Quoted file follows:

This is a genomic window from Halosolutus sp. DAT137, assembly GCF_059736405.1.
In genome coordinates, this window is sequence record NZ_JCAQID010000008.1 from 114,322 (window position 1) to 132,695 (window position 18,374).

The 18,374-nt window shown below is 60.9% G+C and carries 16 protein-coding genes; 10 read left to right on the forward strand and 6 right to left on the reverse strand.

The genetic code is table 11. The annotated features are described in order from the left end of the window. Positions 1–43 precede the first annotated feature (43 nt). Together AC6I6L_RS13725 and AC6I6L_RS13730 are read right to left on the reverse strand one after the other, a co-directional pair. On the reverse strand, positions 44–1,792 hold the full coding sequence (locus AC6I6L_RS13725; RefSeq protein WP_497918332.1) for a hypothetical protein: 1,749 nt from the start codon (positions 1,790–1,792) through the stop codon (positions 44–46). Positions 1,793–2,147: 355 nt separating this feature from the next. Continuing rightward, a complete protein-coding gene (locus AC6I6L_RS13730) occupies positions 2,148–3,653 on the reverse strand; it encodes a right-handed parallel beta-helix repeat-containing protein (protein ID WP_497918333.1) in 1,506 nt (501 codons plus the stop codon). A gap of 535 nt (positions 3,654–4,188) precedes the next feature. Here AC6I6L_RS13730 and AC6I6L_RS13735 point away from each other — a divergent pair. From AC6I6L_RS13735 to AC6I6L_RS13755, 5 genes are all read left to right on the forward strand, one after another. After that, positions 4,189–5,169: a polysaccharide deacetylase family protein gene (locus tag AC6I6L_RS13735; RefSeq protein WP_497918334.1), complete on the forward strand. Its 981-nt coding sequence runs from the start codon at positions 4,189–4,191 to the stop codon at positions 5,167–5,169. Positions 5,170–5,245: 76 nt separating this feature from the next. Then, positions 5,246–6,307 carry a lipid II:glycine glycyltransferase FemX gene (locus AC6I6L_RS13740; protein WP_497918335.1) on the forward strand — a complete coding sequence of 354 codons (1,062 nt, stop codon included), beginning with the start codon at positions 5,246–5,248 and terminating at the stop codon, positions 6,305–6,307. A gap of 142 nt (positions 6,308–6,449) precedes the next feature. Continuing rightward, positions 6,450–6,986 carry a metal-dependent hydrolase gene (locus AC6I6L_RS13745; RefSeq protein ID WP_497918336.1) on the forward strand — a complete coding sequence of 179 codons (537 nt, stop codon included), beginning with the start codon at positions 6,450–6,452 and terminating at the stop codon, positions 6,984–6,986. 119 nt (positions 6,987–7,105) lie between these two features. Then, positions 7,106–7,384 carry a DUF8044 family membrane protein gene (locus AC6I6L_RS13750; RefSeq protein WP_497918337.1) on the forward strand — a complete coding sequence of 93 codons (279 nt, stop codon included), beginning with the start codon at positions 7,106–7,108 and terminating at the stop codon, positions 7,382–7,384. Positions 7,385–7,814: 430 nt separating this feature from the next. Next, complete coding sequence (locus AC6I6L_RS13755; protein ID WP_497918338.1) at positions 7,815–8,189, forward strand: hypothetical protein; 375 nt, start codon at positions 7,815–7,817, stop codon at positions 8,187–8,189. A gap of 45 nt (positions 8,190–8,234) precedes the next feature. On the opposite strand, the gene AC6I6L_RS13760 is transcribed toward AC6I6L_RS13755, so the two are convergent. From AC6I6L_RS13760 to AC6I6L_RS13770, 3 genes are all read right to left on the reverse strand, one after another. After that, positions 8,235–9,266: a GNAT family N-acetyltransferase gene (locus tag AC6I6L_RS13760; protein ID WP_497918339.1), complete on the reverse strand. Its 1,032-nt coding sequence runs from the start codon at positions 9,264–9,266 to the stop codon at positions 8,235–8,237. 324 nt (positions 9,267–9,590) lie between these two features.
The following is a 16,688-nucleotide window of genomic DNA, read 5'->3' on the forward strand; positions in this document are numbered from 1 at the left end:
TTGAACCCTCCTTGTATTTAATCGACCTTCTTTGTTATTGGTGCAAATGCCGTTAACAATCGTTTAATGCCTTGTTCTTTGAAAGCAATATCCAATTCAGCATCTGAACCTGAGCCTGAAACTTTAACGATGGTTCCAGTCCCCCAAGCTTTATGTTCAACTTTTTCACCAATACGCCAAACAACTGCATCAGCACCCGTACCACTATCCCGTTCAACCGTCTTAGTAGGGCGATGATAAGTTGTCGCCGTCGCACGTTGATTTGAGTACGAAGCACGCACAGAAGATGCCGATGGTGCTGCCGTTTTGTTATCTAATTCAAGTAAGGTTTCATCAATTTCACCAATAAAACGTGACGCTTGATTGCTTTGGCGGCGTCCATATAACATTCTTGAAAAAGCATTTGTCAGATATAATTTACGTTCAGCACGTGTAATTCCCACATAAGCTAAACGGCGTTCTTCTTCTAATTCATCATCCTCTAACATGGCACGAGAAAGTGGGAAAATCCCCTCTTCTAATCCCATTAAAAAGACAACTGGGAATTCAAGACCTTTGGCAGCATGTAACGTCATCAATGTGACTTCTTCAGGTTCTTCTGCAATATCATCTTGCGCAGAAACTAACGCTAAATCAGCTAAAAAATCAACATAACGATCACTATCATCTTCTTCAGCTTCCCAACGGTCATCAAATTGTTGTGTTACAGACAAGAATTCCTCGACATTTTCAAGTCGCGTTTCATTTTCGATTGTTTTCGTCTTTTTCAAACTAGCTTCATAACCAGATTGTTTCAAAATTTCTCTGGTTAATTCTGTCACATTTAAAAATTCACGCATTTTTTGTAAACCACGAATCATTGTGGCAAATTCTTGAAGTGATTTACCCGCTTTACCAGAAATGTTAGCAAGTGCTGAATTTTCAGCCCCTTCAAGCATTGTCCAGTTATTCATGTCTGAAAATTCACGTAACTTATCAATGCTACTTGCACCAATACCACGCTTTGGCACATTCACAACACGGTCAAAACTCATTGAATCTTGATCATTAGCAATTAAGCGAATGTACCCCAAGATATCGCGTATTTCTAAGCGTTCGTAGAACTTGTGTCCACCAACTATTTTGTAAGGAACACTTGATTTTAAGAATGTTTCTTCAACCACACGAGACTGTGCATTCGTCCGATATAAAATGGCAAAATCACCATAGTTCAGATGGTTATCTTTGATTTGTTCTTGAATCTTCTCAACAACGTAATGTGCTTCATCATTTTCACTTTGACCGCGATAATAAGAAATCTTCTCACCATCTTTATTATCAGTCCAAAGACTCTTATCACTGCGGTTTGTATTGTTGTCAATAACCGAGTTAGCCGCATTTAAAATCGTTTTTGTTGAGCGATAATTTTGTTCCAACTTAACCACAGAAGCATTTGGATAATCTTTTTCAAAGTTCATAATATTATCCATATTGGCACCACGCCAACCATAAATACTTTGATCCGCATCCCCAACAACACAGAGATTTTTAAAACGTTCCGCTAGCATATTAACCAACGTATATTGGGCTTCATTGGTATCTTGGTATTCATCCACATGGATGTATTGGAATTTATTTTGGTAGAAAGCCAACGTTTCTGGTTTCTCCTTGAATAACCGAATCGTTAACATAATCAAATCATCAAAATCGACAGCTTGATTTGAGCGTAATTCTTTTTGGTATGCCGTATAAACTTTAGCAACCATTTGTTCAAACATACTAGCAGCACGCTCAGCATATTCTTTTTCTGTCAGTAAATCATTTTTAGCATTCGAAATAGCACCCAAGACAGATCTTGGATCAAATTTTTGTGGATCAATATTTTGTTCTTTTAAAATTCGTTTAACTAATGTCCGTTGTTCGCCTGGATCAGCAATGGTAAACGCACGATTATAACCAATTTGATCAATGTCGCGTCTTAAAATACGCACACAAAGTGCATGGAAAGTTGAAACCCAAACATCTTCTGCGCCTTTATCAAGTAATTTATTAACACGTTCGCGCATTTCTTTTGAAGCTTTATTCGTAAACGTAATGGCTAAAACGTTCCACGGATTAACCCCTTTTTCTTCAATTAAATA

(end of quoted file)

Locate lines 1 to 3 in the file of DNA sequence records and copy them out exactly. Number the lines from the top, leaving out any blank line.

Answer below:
This is a genomic window from Halosolutus sp. DAT137, assembly GCF_059736405.1.
In genome coordinates, this window is sequence record NZ_JCAQID010000008.1 from 114,322 (window position 1) to 132,695 (window position 18,374).

The 18,374-nt window shown below is 60.9% G+C and carries 16 protein-coding genes; 10 read left to right on the forward strand and 6 right to left on the reverse strand.